Yesterday, my Beloved friend Mara asked her friends to write Epiphany poems. Because of its association with the Three Magi, I wrote my poem about the legend of La Befana, sometimes called the Witch of Christmas, because she flies around the world on her broom searching for the Child of Promise. When the wise ones stopped at her door on their journey to find Holy Child, they invited her to join their caravan, but she was too busy with her own concerns. The moment their dust disappeared in the distance, she regretted her choice, and ever since then, she searches. Sometimes she gives children sweets.
La Befana: The Epiphany Witch
She’d got her eyes fixed
on what was right in front of her,
the dust and the dirt
and the everyday mess.
Wanted to be ready
for the coming of the child
but couldn’t see beyond
the day she was in.
Believe me, I know
what the old one
was up to. I too get caught
by the fishhook of the present,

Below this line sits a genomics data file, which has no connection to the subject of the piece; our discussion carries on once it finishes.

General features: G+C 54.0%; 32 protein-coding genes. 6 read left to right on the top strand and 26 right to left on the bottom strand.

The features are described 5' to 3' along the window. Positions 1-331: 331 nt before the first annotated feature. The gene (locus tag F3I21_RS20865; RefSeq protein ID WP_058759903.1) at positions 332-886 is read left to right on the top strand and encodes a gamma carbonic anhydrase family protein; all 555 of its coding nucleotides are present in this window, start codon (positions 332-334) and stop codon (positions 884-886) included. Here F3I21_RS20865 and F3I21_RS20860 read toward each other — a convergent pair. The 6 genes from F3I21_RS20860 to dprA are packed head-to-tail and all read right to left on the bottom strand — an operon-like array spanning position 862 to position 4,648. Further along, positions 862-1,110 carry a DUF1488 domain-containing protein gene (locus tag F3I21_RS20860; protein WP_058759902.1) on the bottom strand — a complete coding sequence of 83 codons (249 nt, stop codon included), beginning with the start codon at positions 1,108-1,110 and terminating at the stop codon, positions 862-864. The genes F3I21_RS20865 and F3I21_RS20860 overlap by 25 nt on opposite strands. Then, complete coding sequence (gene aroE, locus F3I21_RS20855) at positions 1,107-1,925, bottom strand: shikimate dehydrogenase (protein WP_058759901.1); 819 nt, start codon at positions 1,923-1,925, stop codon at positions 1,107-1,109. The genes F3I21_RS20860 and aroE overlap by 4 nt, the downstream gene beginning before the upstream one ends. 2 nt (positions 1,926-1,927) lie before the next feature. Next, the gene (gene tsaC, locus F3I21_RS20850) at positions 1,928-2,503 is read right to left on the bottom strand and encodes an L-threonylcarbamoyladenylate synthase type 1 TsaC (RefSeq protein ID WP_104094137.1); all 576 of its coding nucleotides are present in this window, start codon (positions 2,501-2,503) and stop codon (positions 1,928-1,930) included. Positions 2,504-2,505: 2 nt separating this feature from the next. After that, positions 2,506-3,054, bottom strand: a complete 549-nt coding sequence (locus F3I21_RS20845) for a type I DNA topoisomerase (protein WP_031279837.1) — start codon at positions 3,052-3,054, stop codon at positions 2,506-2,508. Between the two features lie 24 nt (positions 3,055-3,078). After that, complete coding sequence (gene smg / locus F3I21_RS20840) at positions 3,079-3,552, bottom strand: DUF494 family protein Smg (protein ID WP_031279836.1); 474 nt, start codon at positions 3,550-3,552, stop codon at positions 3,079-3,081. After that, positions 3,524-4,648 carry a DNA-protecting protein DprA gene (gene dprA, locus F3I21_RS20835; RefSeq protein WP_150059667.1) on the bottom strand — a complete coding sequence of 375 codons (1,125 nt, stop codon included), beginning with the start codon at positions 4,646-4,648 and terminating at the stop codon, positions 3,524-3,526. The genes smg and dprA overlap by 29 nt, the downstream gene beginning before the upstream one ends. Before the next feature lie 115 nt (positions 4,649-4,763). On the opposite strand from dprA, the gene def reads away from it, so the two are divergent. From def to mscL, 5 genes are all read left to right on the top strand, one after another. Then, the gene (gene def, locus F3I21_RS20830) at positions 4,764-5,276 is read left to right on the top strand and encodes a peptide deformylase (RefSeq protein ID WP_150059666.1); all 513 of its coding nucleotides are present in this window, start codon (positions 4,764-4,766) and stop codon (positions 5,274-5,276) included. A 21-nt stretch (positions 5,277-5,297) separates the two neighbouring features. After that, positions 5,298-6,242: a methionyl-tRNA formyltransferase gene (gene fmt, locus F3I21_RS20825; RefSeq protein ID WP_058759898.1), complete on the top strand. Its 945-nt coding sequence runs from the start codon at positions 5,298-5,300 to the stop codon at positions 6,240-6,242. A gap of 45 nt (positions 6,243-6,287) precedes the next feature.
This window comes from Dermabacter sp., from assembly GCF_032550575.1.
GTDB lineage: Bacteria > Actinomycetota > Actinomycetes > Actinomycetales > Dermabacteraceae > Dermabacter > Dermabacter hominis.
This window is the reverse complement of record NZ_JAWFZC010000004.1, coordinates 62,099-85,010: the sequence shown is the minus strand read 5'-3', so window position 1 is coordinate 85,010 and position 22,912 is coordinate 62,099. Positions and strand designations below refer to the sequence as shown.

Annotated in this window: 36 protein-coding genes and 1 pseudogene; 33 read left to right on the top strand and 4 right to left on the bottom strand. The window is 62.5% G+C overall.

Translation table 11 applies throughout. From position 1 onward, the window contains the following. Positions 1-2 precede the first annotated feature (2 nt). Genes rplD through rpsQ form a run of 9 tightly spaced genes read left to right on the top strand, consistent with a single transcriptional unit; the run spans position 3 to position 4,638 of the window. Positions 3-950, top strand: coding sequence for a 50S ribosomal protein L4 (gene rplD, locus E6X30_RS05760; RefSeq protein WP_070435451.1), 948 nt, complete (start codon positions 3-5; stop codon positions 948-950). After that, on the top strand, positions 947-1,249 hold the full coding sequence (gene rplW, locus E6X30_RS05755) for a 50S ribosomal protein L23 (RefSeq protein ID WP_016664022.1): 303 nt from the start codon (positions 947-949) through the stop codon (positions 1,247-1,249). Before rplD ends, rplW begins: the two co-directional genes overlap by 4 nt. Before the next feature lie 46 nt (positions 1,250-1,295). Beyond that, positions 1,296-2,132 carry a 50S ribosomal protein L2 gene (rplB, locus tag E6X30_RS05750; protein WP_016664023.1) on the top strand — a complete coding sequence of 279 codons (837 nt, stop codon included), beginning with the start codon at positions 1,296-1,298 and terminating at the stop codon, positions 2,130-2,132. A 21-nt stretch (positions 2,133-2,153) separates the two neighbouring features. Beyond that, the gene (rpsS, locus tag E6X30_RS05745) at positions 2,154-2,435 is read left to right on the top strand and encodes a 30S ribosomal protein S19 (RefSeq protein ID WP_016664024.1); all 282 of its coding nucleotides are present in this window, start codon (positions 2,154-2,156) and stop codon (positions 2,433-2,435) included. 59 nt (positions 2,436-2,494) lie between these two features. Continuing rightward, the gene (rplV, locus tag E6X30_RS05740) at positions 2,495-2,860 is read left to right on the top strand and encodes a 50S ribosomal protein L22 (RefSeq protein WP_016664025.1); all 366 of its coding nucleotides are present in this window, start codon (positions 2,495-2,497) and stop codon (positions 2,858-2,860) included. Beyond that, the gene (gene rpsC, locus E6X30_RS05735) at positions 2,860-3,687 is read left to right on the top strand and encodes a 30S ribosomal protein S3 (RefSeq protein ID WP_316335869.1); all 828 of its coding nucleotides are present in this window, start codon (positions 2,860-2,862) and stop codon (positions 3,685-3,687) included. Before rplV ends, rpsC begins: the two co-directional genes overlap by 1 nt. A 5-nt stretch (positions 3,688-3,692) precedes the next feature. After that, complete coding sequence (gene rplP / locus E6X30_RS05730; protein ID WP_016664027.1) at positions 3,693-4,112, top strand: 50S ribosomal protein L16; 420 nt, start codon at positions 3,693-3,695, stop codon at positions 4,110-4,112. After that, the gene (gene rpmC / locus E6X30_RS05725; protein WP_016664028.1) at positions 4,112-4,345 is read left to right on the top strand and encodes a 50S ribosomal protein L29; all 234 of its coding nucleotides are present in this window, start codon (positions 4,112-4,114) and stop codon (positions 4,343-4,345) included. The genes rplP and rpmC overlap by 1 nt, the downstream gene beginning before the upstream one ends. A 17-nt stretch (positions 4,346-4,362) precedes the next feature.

stuck in the nextness
of each task ahead,
forget to lift my eyes
to see the shine and sparkle
of my arriving guests,
can’t put down my broom,
my pen, my daily rhythm,
to look up and outward.
Like Old Befana, I catch, too late,
the jingle of the caravan bells
as they turn the corner in the distance,
see the disappearing cloud of dust.
Hastening to grab my cloak and bag,
I’ve lost their trail before I reach
the distant corner, left behind,
bereft, alone, dust-covered,
traveling bag in one hand
and besom in the other,
destined to spend my life
sweeping the skies on my broom,
chasing down the Holy Aha.
1. The search for the Dawning
2. Bridges, even when they’re rickety and dangerous